My shopping cart
Your cart is currently empty.Continue Shopping
My increased interest in the spirit world began in 1987. It was a rare beautiful February day in Utah as my wife, Kay, drove along in our old pickup, windows down, a hint of spring in the air. This was long before child seats were required, and our seventh child, 2 1/2-year-old Russell, stood next to her, his little arm around her shoulders. As she drove, Kay experienced an unanticipated communication from the Spirit. It came in the form of a simple, clear question: “You have had life pretty smooth for a while; are you ready for a trial?” Her mind recoiled with a strident “No!” but her spirit recognized the moment as a time of necessary compliance, and she softly whispered, “Yes.”
We were “living the dream.” We loved the location, and I loved my U. S. Air Force assignment, flying an interesting and fulfilling mission. President Reagan had given the military a substantial pay increase: we moved into a house large enough for our growing family, and Primary Children’s Hospital was a wonderful resource for our mentally handicapped middle (fourth) child, Debbie. Life was very good. How quickly mortality can take a different turn.
That “turn” came within days of Kay’s spiritual communication that she had kept to herself. Our crew was in the office, preparing for a flight, when a crew member announced, “Wes, there’s a call for you from your next-door neighbor.” That seemed highly unusual. I knew that it had to be something important, whether good or bad. I took the call, and the neighbor blurted, “Russell has been hit by a car!” When I asked if Russell was seriously injured, she hung up.
The drive home was the longest twenty minutes of my life. Did Russell have a broken arm—perhaps a serious head injury? Could it be that he…I couldn’t bear to let the thought even enter my mind.
I arrived home to the scene of so many ambulances, police cars, and emergency vehicles that I had to park more than a block away. As I sprinted for home, a paramedic almost tackled me. He said, “Your little boy did not survive the impact. Do you want to spend a moment with him?”
He pointed me to an ambulance. Little Russell’s body was still warm, though disfigured. As I embraced my son for the last time, our stake president approached me and said, “Wes, you are needed in the house: Kay is blaming herself.”
Recognizing that severe trials are a part of almost every life, I won’t “grieve thee,” or “weigh thee down” (Moroni 9:25) with the details of the next weeks, and even years, as we walked “in the valley of the shadow of death” (Psalm 23:4), a valley that is probably familiar territory to you.
Kay and I had each lost one of our parents, but this was different. Our parents had taken care of us, and we were sure that they could take care of themselves in the next life. But Russell was a little child. He had completely depended on us for all of his needs. Was he being cared for now? Did he miss us? Was his spirit an adult or a child? Why was he taken before serving a mission or participating in any of the ordinances of the gospel? What about an eternal helpmeet?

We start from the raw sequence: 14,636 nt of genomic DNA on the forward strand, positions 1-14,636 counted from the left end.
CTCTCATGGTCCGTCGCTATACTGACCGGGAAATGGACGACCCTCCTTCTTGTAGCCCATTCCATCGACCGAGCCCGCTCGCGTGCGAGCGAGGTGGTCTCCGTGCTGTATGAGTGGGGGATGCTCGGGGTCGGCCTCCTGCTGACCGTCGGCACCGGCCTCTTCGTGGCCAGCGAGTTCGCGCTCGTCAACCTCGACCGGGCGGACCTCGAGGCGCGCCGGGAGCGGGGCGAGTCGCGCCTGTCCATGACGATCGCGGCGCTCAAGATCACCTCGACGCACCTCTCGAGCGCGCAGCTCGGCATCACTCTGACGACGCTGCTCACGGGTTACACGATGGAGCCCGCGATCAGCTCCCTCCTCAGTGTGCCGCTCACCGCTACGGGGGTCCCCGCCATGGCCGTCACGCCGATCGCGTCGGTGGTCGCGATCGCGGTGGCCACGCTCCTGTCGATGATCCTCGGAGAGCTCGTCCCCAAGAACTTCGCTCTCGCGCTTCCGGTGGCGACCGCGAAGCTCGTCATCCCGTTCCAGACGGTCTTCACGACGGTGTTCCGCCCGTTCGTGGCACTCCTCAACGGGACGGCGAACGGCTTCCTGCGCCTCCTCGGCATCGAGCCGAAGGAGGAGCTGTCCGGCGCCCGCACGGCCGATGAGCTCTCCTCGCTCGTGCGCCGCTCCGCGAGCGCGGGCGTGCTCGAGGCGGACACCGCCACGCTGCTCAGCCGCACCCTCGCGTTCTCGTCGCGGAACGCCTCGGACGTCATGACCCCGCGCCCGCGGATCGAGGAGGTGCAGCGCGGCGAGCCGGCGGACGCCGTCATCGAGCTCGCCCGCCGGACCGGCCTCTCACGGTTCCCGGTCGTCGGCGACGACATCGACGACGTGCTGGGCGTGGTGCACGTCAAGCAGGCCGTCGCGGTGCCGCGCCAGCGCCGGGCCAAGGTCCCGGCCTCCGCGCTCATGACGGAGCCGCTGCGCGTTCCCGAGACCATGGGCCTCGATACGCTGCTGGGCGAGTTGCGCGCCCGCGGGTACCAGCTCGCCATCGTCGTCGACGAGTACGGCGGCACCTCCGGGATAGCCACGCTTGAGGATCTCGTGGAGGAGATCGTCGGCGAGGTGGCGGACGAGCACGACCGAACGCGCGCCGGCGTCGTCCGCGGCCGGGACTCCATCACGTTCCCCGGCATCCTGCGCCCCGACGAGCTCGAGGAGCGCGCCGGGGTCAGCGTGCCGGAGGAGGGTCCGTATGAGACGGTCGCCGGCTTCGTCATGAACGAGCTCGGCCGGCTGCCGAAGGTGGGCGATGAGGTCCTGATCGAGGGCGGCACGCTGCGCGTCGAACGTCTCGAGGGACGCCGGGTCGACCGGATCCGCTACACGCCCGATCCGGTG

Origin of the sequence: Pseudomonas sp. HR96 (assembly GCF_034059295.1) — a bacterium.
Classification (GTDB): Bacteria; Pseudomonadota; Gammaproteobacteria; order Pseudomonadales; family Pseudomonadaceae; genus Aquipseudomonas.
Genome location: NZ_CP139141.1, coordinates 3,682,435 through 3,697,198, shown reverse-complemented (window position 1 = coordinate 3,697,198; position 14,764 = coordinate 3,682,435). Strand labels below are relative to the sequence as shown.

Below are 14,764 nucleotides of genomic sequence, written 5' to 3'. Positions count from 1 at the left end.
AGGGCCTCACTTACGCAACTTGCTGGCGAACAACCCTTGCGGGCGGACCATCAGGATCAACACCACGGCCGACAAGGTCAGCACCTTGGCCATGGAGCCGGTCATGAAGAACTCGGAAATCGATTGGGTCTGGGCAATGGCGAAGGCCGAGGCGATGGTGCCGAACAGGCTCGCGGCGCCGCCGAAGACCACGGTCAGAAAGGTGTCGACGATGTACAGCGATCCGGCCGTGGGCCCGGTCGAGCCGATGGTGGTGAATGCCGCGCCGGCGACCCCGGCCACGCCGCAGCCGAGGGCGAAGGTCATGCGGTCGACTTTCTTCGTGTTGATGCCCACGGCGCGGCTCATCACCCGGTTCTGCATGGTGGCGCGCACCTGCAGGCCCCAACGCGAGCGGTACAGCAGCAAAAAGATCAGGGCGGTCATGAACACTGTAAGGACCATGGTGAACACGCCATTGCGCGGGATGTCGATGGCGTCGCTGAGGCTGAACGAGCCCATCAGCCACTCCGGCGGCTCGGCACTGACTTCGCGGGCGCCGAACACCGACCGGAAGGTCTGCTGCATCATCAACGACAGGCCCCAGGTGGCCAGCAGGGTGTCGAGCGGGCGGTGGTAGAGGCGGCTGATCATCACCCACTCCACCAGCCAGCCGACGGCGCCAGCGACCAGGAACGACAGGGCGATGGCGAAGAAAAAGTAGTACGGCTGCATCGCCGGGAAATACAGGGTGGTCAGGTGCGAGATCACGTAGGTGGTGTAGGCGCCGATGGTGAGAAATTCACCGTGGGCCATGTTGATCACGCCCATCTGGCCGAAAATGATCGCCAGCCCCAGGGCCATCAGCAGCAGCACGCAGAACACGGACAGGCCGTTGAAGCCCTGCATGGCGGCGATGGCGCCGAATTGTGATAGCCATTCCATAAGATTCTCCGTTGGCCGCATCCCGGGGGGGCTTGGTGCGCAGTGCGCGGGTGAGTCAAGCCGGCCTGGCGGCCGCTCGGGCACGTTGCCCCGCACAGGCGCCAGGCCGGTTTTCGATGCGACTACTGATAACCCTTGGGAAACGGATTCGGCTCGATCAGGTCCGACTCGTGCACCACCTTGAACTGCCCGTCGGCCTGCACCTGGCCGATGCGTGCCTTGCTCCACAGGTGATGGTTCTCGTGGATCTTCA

Researching these and similar questions was my first purpose in writing this book.
Years later, I (with my wife) was called to preside over a mission of the Church of Jesus Christ of Latter-day Saints. We hadn’t even considered that with over 160 missionaries, some of their family members, including parents and siblings, would pass away during their mission. In fact, there were six deaths in families of our missionaries in our first six weeks of service! We tried our best to succor and comfort, but how we wished we had more knowledge to share concerning the next life! This desire has stayed with us, and it was my second purpose.
Years passed and as the pace of life slowed, I felt prompted to write a topical study of the next life. Complying with that prompting was my third purpose.
The best synopsis for Where Do We Go from Here is the table of contents.
Foreword (by Duane Crowther)
2) Rachel’s Experience
3) Through a Glass, Darkly
4) Where is the Spirit World
5) How Much of Mortality is Foreordained?
6) Are Our Days Numbered?
7) Temples in the Spirit World
8) Are Guardian Angels Real?
9) Divisions in the Spirit World
10) Time, Space, and Environment
11) Music and Color
12) How an NDE Affects the Rest of Mortal Life
13) Learning in the Spirit World
14) Sociality in the Spirit World
15) Missionary Work
16) Spirits of Children
17) How the Spirit Differs from the Body
18) Free from Frustration
19) Transition to the Spirit World
20) Light and Love
List of works cited in the book
I hope that this book serves you in at least three ways.
First, if you are desperately missing a deceased loved one, may this book be a “postcard” that helps you understand the enjoyment and opportunity he or she is experiencing.
Second, if someone you love has passed on whose mortal choices were painful for you, may this book remind you that the spirit world (like mortality) includes the gift of free agency, the continuation of The Plan of Salvation, and the availability of the Savior’s remarkable Atonement (with fewer distractions, in a much better learning environment). In the words of Elder Carlos Asay “death is merely a comma, not a period” (“If a Man Die, Shall He Live Again?”)
Third, as you increase your understanding of the next life, may it inspire you to better prepare yourself today for that day when your time comes to meet God.
By Wesley White